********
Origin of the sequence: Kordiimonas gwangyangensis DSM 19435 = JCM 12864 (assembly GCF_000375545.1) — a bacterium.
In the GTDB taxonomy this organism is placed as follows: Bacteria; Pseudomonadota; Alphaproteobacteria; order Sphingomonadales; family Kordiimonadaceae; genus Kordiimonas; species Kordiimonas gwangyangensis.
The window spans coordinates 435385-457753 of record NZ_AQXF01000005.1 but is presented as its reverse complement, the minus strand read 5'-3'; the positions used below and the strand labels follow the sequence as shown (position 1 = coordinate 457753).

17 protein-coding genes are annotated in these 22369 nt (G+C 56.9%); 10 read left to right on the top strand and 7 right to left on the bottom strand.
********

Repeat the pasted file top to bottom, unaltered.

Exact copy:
Origin of the sequence: Kordiimonas gwangyangensis DSM 19435 = JCM 12864 (assembly GCF_000375545.1) — a bacterium.
In the GTDB taxonomy this organism is placed as follows: Bacteria; Pseudomonadota; Alphaproteobacteria; order Sphingomonadales; family Kordiimonadaceae; genus Kordiimonas; species Kordiimonas gwangyangensis.
The window spans coordinates 435385-457753 of record NZ_AQXF01000005.1 but is presented as its reverse complement, the minus strand read 5'-3'; the positions used below and the strand labels follow the sequence as shown (position 1 = coordinate 457753).

17 protein-coding genes are annotated in these 22369 nt (G+C 56.9%); 10 read left to right on the top strand and 7 right to left on the bottom strand.